- Article published:
- September 2, 2006, 00:00
- the Cyclingnews Team
By the Cyclingnews Team 2005 winner Kim Kirchen will be back to defend his title in the 63rd edition...
By the Cyclingnews Team
2005 winner Kim Kirchen will be back to defend his title in the 63rd edition of the Tour de Pologne, beginning Monday, September 4 in the town of Pultusk. However, the champion of Luxembourg is hoping for a slightly less nerve-racking victory this time round.
"That was a very tight outcome," recalled Kirchen, who won last year's event by just five seconds from Dutchman Pieter Weening, having only taken the race lead in the morning on the double-stage final day, which concluded with a 19 kilometre time trial. Two young Thomases, Dekker (Rabobank) and LÃ¶vkvist (FranÃ§aise Des Jeux), weren't far away from winning, either - just 11 and 18 seconds off Kirchen's final overall time.
However, Kirchen can count on strong support from his T-Mobile team, including 1998 winner Sergey Ivanov, who, along with Kirchen, is one of 10 foreigners to win the Tour de Pologne and knows the race like the back of his hand. "The quality of the race was already very high before the fall of the [Berlin] Wall. The ProTour status now attracts even more top riders," said Ivanov.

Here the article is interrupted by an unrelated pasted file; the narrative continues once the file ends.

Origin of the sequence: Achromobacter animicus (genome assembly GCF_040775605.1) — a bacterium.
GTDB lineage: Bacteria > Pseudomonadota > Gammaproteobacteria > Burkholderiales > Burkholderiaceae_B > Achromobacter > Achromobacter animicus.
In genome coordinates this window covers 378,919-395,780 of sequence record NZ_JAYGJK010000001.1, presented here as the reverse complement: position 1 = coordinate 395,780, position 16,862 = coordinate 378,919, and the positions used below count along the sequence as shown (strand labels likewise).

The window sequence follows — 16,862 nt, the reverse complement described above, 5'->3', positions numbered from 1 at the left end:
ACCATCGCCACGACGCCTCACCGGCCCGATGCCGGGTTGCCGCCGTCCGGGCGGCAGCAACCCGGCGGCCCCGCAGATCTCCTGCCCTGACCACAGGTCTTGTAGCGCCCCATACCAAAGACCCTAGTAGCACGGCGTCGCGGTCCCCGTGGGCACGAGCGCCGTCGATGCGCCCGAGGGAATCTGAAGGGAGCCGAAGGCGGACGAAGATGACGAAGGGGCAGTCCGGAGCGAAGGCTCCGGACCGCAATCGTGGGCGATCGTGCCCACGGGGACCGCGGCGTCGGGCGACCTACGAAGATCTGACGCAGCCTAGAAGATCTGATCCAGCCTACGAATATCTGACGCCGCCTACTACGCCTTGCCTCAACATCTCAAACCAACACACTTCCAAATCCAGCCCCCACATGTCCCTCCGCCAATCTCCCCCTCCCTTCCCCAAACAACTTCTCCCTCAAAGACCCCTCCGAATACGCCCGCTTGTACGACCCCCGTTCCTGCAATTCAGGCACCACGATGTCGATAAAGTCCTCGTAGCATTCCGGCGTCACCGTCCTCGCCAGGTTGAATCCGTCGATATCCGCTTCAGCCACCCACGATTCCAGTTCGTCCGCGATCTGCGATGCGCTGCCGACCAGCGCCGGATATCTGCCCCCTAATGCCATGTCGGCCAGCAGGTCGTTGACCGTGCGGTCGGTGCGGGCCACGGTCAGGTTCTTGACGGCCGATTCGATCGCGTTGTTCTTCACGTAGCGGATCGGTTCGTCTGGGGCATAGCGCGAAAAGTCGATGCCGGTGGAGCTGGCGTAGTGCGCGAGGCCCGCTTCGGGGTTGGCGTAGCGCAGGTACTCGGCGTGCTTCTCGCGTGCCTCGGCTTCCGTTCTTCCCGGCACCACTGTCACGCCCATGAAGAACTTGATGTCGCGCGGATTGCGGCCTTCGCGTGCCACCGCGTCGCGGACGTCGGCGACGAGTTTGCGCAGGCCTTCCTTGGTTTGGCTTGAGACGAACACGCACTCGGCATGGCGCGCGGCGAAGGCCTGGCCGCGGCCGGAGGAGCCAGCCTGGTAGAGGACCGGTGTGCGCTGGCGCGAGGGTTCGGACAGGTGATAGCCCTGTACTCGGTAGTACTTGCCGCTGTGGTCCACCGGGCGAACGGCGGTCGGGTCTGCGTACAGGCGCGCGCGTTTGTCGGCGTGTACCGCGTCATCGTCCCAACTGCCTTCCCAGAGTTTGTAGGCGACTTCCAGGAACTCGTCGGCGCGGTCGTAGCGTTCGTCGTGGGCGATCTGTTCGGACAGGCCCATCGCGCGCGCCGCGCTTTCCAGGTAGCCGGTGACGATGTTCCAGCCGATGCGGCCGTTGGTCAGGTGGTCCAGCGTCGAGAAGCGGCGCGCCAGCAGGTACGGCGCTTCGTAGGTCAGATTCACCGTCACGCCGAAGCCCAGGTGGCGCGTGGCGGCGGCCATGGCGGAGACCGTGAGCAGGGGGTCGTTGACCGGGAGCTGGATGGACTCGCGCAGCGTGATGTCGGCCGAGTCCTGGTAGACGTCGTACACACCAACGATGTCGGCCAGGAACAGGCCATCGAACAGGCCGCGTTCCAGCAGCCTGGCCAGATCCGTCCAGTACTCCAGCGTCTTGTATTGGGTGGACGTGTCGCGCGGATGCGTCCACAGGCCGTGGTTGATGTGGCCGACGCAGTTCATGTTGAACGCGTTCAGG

Lining up alongside 28 year-old Kirchen for the 1.225,5km stage race will be the Tour de France participants Serguei Gonchar and Eddy Mazzoleni, young Linus Gerdemann and Frantisek Rabon, as well as sprinter Eric Baumann. Steffen Wesemann rounds out the eight-man T-Mobile roster, and the 2004 Tour of Flanders winner is no stranger to Poland, having raced several times on Polish soil during his five visits to the Peace Race.
The seven-day stage-race kicks off on Monday in Pultusk near Wroclaw. From there, the course takes the riders from 23 teams to the Baltic Sea, with the longest stage held on day 3 in the Baltic port city of Gdansk.
The first few stages roll over flat terrain in northern and central Poland, then the parcours gets tougher when the peloton hit the big mountains for the final three days. The race traditionally ends in the ski resort of Karpacy at 800m altitude on Sunday.
Stage 1 - September 4: Pultusk - Olsztyn, 214 km
Stage 2 - September 5: OstrÃ³da - Elblag, 122,6 km
Stage 3 - September 6: Gdansk - Torun, 225,5 km
Stage 4 - September 7: Bydgoszcz - Poznan, 183 km
Stage 5 - September 8: Legnica - Jelenia GÃ³ra, 192 km
Stage 6 - September 9: Szczawno ZdrÃ³j - Karpacz, 162,4 km
Stage 7 - September 10: Jelenia GÃ³ra - Karpacz, 126 km
Total: 1.225,5 km